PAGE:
Oxford museum will host first UK exhibition of work by the Chicago-born artist, whose painting explored the colourful alternative side of Chicago life in the Seventies and Eighties.
Main picture: Boxer with Masque, 2004, © Ed Paschke
Oxford's Ashmolean Museum is to be the somewhat unlikely setting for the first UK exhibition of work by visionary Chicago pop artist Ed Paschke, whose highly colourful paintings of circus freaks, tattooed ladies, transvestites and wrestlers plumbed the vibrant, diverse and often seeds depths of the artist's home city.
Two screaming ladies, 1970, © Ed Paschke
Running from 17 January to 5 July 2015, the show is the third in the Ashmolean's series of exhibitions of post-war and contemporary art presented in collaboration with the Hall Art Foundation (USA).
Known to his friends as 'Mr. Chicago', Paschke (1968-2004) was one of the Chicago Imagists; his provocative paintings were highly influenced by the media of popular culture, taking and subverting tropes from newspapers, magazines, advertisements, film and television.
Bag Boots, 1972, © Ed Paschke
Works such as Hilda (1973) and Mannish Boy (1970) explore the underbelly of urban life and a dark side of Pop Art. While Paschke's later works such as Voulez-Vous Danser? (Would You Like to Dance?) (1989) depict cultural icons like the Mona Lisa, his layered, mask-like abstraction of the face, use of electronic colours and neon-bright static lines, differs drastically from the treatment of similar subjects by his New York contemporaries, Andy Warhol, James Rosenquist and Robert Rauschenberg.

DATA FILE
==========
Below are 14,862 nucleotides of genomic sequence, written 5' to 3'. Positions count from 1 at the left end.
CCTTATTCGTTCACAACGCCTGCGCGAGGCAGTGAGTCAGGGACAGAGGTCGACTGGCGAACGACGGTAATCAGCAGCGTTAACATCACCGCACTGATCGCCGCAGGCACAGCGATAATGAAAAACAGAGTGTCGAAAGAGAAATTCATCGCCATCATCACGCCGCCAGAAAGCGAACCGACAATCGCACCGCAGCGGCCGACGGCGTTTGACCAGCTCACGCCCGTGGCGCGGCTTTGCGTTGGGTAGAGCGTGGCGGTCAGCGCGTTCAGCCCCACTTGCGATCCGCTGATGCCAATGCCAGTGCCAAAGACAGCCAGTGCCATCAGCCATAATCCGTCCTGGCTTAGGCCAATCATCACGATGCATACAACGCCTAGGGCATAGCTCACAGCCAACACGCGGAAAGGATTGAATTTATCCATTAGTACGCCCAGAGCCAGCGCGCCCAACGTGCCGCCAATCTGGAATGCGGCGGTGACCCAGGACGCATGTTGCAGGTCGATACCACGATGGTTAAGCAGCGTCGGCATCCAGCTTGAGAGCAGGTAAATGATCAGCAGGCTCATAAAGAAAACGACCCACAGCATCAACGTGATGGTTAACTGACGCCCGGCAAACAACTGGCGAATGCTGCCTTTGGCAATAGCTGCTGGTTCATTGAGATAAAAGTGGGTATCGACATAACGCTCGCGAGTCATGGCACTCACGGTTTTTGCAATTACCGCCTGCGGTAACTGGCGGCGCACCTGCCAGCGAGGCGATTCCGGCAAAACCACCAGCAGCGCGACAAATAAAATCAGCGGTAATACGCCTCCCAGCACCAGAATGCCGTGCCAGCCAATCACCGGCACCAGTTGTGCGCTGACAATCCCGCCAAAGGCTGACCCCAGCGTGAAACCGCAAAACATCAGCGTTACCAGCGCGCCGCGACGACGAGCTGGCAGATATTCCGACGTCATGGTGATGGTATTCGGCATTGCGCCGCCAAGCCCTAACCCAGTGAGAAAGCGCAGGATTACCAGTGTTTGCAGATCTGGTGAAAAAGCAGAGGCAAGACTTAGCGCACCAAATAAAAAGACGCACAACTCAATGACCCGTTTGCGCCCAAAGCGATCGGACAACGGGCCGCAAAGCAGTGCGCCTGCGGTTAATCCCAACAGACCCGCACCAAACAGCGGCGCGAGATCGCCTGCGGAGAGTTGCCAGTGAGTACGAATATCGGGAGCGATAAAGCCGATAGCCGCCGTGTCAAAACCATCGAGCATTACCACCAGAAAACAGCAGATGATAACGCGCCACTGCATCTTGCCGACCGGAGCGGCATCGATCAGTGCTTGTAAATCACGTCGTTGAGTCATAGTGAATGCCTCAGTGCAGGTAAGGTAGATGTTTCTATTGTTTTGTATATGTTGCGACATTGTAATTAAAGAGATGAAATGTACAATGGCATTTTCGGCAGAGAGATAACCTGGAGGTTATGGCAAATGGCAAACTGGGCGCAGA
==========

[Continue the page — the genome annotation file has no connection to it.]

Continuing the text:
Bombalia, 1978, © Ed Paschke
Four of the works in this exhibition have been lent by the artist Jeff Koons.
Mannish Boy, 1970 © Ed Paschke
Koons, who studied with Paschke and was hired as Paschke's studio assistant in 1974; he has also contributed an interview with exhibition curator, Sir Norman Rosenthal, to the exhibition catalogue.
Voulez-Vous Danser? (Would You Like to Dance?), 1989, © Ed Paschke
Sir Norman Rosenthal, Curator of the exhibition, says: 'Chicago and the American Midwest have an extraordinary and very different visual art culture that established itself after the positive reception there of surrealism and the work of artists such as Dalí, Magritte, Delvaux and Matta. Unlike the New York City and Los Angeles art scenes, this world is little known in Great Britain. Ed Paschke is one of Chicago's most significant artists, and this exhibition, the first of Paschke's work in the United Kingdom, should come as a revelation.'